Wednesday, February 9, 2011
General Moly (GMO) Update & The $20 Moly Camp
*** A special thanks for the input provided to today's report by Seth Foreman, Director of Investor Relations, General Moly ***
It is 5:51 AM. Grab a cup of hump day java. I've got Old Miner Woden counting on all fingers and toes trying to figure out the latest General Moly timing for Mt. Hope...
Mt. Hope Permitting Progress
General Moly (GMO) updated their permitting progress in a yesterday afternoon press release:
GENERAL MOLY UPDATES MT. HOPE PROJECT PERMITTING PROGRESS (Press release, 02/08/2011, 2:10 PM PT)
Things are taking a little longer than expected, pardner. Investment Relations Director Seth Foreman explained it to me this way, "...the review and edit process with the BLM and its independent EIS contractor is flat taking longer than we thought and longer than they indicated it would." Also he added, "...the BLM has decided, based on the scope of the comments that we received on the PDEIS (August last year) that there needs to be another round of review before we get to the DEIS publication. So they have inserted another review period into the draft/edit cycle, creating more delay. Frustrating, but something we will deal with."
Nuts. My sympathy goes out for the GMO team, there must be a lot of frustration for those anxious to put on the Carhartts and begin doing what they do best - mining!
I believe Old Miner Woden has got it figured. Let's look at the pieces and come up with a rough new schedule. The Draft EIS (DEIS) is now expected to be released for publication in the second quarter of this year. At the earliest, the ole Colonel doesn't think that means April Fool's Day, let's say mid-April just for fun. The latest would be the end-of-June.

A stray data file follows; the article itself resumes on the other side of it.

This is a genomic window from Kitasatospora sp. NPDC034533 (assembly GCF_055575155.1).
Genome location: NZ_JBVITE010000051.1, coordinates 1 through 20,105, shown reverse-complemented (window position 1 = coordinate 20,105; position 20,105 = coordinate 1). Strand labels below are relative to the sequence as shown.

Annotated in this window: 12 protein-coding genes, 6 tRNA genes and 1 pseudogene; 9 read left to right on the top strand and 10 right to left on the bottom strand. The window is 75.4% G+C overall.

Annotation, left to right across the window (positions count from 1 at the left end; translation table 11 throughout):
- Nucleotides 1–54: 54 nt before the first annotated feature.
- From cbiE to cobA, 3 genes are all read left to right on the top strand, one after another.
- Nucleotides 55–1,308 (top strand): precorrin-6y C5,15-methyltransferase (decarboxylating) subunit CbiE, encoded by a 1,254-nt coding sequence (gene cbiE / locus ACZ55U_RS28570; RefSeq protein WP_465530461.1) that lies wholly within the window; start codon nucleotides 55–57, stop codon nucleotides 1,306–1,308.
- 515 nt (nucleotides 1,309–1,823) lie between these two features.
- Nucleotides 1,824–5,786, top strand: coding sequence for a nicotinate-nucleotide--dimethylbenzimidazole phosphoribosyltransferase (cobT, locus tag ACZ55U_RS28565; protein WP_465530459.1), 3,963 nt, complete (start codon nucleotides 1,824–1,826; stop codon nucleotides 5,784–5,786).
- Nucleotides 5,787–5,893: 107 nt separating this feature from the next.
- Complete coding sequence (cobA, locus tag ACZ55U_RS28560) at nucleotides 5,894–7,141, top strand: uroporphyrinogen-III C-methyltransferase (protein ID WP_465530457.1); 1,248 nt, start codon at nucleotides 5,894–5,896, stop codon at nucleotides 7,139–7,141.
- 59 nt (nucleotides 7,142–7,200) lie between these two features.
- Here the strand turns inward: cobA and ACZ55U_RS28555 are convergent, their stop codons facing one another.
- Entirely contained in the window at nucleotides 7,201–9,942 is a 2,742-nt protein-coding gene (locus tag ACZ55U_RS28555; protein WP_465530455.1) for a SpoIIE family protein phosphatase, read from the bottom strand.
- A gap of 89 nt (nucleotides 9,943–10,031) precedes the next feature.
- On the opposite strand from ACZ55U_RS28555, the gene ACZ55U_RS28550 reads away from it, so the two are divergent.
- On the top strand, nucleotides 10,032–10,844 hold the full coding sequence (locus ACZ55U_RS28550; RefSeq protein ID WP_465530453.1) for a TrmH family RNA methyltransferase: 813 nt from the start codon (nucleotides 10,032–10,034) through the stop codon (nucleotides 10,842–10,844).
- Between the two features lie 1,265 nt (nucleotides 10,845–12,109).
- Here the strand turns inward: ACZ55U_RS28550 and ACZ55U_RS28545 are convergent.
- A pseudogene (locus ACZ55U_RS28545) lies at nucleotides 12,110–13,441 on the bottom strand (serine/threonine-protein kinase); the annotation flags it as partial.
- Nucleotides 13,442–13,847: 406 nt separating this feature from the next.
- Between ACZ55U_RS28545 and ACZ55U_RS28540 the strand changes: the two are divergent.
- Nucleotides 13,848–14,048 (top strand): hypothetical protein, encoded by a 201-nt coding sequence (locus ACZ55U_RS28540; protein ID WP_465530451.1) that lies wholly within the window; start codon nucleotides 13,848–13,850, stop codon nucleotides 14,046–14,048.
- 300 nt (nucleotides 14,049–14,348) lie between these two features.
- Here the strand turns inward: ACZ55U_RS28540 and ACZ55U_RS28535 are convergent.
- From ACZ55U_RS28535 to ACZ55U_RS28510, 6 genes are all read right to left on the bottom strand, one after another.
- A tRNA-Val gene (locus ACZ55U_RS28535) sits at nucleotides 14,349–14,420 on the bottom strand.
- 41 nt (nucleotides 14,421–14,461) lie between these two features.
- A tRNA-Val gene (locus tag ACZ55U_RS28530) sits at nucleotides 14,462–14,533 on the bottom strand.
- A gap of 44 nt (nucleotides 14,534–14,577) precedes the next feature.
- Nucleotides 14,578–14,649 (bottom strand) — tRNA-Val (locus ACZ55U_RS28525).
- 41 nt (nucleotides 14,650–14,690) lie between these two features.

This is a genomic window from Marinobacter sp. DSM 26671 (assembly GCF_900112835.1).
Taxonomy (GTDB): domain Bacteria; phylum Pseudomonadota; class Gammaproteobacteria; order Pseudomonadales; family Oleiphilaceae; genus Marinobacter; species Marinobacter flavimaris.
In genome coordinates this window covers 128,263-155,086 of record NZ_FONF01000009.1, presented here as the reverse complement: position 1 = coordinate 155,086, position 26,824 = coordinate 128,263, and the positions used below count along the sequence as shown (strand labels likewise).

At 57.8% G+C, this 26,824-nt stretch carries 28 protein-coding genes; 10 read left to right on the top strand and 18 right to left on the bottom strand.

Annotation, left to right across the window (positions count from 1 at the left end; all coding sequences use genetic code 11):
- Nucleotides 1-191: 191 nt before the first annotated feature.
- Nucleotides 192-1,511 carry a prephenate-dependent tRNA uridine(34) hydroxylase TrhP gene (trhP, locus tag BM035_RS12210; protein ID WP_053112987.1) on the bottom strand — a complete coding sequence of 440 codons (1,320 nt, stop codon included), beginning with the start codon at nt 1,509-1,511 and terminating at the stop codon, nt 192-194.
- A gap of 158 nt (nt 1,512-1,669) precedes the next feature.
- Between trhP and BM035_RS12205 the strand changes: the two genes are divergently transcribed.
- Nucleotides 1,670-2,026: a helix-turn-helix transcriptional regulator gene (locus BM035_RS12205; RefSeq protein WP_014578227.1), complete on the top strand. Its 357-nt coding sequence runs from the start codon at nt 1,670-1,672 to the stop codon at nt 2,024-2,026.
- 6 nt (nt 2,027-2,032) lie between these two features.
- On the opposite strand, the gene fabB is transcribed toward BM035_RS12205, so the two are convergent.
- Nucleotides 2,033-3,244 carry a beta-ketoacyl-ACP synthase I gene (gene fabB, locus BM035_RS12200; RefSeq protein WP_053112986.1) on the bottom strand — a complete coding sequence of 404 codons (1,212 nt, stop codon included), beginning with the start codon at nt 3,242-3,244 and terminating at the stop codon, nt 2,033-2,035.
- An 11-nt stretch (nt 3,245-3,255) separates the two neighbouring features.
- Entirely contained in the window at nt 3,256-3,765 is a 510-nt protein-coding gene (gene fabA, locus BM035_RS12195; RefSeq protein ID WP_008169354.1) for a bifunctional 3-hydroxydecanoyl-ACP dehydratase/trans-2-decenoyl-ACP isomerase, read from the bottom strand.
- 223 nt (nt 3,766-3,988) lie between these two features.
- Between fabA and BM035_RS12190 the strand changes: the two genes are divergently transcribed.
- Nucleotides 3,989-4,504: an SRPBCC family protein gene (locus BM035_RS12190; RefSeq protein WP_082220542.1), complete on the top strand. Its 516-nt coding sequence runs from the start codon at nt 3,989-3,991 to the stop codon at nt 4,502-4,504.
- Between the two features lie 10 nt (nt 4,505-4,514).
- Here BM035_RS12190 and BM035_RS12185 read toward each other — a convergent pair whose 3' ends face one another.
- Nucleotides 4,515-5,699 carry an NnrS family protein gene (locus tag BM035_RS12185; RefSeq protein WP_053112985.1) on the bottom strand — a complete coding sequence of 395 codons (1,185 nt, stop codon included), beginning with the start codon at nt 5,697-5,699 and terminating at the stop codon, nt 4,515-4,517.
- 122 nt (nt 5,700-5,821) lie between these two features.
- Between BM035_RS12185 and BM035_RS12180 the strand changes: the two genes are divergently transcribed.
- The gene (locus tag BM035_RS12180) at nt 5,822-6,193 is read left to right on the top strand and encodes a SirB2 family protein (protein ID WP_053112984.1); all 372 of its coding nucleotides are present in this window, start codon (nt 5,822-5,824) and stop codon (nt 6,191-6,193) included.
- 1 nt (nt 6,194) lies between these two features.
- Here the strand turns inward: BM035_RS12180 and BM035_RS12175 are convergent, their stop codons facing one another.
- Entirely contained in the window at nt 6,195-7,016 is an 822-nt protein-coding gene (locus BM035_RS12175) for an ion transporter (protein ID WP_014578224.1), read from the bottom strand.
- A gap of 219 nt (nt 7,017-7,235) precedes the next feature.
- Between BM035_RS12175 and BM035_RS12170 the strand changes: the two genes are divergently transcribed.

After DEIS release there are two additional steps:
DEIS publication = 1 to 2+ months
Record of Decision (ROD) = 6 to 9 months
If we assume GMO starts digging right at ROD time, then we have 7 to 11+ months to go to mine construction from mid-April to late-June of this year. Woden tells me that gives us mid-November 2011 at the earliest; late-May+ 2012 at the latest. We put a "+" on the later time because the 1-2 month DEIS publication estimate is qualified in the press release, "...other DEIS publications have taken longer."
Last year I believe General Moly was expecting mine construction to begin this summer, now it looks as though it is pushed out to the end of the year at the earliest. Unfortunately, GMO has little influence over these delays.
One thing that is in General Moly's control is time-to-first production once mine construction has started. Their estimate in the press release is 20 months which I believe is unchanged from earlier estimates. That schedules the first pound of moly for mid-July 2013 to late-January+ 2014. Nuts, I thought we'd see Miss Moly before the ole Colonel turns eligible for Medicare. Looks like we're now a few months beyond that milestone at best.
The $20 Moly Camp
The Report has been talking about $20+/lb molybdenum oxide for some time, my mid-range 2011 target is $20.12/lb. I look at the spot markets and the relatively new London Metal Exchange (LME) molybdenum futures market for clues in future pricing. These are reported in detail in our molybdenum roundup bright and early every Monday morning.
In all honesty, the LME futures trading is still very thin and investment interest in this minor metal is dwarfed by such speculation favorites as gold and copper. Here is a quick look at metal inventories* related to some popular speculative investments compared to LME molybdenum warehouse stores: